After academia, a local proprietor turns to rugs
Visitors to Capitol Hill probably don’t expect to stumble upon wares from Nepal and Turkey in the middle of Washington, D.C. But that’s exactly what happens if you’re lucky enough to find Woven History & Silk Road, a conjoined rug and gift shop.
Mehmet Yalcin, proprietor of the shop, grew up in Turkey and came to D.C. years ago to study international communications at American University. He then went on to get his Ph.D. in Inner Asian and Altaic Studies from Harvard.
However, he came back to his childhood love of carpets after realizing there was more of a market in carpets than academics.
According to an article in Battle Creek Enquirer, most of the rugs in Yalcin’s shop are made by refugees, including Tibetans in Nepal and Afghanis in Pakistan. Woven History’s hope is to simultaneously help rekindle dying crafts and help refugees support themselves.
Yalcin told the Battle Creek Enquirer:
Each carpet has a character. They are like people, but, unlike people, they blend in. They respect each other’s character and personality.
Many of the rugs for sale are created at Woven History’s own looms. The wool used is hand-carded, hand-spun and hand-combed.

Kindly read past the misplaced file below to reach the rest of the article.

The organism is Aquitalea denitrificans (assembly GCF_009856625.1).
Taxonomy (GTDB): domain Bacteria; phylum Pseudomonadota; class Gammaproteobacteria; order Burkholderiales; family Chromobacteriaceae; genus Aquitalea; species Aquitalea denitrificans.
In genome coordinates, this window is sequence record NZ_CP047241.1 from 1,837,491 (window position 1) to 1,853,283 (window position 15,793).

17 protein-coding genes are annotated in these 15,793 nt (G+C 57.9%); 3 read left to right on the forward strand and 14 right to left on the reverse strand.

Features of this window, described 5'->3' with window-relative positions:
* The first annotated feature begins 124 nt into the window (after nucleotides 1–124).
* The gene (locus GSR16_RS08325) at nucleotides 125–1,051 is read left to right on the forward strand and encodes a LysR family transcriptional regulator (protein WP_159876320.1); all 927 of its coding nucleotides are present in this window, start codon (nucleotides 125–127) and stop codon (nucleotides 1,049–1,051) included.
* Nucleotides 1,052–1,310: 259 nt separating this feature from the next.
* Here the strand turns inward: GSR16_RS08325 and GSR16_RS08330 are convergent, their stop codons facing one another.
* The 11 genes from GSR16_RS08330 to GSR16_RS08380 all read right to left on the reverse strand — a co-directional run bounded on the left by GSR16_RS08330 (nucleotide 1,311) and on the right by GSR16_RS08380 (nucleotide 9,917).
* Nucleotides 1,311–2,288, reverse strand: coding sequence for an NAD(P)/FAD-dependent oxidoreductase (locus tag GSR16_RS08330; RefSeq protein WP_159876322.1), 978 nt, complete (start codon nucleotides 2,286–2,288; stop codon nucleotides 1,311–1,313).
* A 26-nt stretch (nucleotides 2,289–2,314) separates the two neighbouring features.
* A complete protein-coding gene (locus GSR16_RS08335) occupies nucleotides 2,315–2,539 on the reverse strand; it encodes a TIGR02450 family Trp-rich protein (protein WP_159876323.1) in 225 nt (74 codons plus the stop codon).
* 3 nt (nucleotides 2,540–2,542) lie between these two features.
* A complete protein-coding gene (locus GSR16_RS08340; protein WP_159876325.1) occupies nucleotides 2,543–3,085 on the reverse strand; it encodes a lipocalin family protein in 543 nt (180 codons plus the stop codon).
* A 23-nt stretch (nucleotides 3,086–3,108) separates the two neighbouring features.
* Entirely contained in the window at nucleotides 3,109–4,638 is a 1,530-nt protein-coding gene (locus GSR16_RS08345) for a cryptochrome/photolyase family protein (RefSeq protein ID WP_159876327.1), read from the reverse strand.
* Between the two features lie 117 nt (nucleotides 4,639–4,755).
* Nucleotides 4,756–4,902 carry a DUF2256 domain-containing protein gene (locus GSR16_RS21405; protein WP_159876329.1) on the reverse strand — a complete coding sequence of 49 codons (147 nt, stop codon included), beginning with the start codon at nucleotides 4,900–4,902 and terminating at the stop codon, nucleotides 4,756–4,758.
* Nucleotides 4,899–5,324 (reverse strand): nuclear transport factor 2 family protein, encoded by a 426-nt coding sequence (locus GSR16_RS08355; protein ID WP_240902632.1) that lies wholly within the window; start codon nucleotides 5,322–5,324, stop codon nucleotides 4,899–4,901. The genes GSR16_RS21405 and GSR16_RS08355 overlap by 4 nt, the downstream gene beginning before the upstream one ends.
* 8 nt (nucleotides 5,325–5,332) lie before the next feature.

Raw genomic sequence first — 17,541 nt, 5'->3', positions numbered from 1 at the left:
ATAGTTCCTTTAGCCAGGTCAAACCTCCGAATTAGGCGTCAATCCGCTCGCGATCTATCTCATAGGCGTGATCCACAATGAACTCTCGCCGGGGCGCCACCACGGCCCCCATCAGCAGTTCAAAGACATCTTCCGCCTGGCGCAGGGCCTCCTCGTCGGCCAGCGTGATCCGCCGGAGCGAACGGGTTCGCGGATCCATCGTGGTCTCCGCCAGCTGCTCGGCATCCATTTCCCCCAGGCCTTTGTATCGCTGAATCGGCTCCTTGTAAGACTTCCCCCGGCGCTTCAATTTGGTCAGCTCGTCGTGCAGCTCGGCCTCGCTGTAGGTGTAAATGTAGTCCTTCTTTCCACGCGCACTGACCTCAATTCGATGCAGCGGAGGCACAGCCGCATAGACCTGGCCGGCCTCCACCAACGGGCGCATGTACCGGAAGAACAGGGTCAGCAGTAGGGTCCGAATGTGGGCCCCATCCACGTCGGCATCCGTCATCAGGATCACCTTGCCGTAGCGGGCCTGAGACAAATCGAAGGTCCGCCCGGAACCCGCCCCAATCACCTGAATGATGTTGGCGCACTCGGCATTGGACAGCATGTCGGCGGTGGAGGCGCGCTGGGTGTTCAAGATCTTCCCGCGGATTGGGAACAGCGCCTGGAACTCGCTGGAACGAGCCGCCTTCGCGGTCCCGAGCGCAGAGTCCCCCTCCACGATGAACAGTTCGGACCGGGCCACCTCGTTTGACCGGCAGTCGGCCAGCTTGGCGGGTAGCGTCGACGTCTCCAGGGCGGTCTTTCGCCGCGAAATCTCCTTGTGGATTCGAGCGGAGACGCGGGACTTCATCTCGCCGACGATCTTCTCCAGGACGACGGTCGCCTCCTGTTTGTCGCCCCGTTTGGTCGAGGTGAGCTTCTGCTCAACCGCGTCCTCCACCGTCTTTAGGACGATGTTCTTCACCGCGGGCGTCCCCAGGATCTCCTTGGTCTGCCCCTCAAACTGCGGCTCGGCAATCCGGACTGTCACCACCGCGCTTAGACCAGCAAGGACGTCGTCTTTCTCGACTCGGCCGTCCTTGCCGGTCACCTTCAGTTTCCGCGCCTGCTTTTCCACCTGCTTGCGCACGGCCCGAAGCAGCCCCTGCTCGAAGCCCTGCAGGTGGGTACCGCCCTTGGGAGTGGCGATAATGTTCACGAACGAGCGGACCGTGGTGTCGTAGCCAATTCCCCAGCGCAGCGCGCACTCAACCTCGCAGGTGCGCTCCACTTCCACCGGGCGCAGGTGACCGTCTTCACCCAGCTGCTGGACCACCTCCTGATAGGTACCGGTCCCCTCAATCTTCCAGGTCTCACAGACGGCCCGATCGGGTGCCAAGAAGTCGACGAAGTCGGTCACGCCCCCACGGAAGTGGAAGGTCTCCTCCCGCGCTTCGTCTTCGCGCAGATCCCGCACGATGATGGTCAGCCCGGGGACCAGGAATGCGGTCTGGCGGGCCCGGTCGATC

While Woven History specializes in rugs, the other side of the shop, called Silk Road, carries tribal and village arts. You’ll find jewelry, coats, shoes, dishware and more.
The Silk Road was a network of trade routes throughout eastern and western Asia, and stretched from the Mediterranean sea to Japan and the Korean peninsula. Not only were goods exchanged, but ideas, crafts and technologies were shared as well. Cities along the Silk Road network became hubs for learning and culture.
So it comes as no surprise that, though Yalcin runs the shop by day, he still pursues his academic interests. He lectures on Central Asia and has spoken about textiles at The Textile Museum.
The shop has been around since 1995, but Yalcin was selling items at the Eastern Market flea market since the 1980s. Now located in a row house, the mini-bazaar functions as a gathering place for locals.
Woven History has invited musicians from along the Silk Road route to perform concerts, and has also worked with D.C. institutions to organize art exhibits.
During working hours, the doors are flung open with carpets flanking the railings outside. A parade of llamas often stands guard by the front doors.
Not to be outdone by the llamas, Yalcin’s cat sometimes hangs out on the weekends, as well, welcoming visitors to come in and learn a bit about history. Or, at least, check out some beautiful rugs.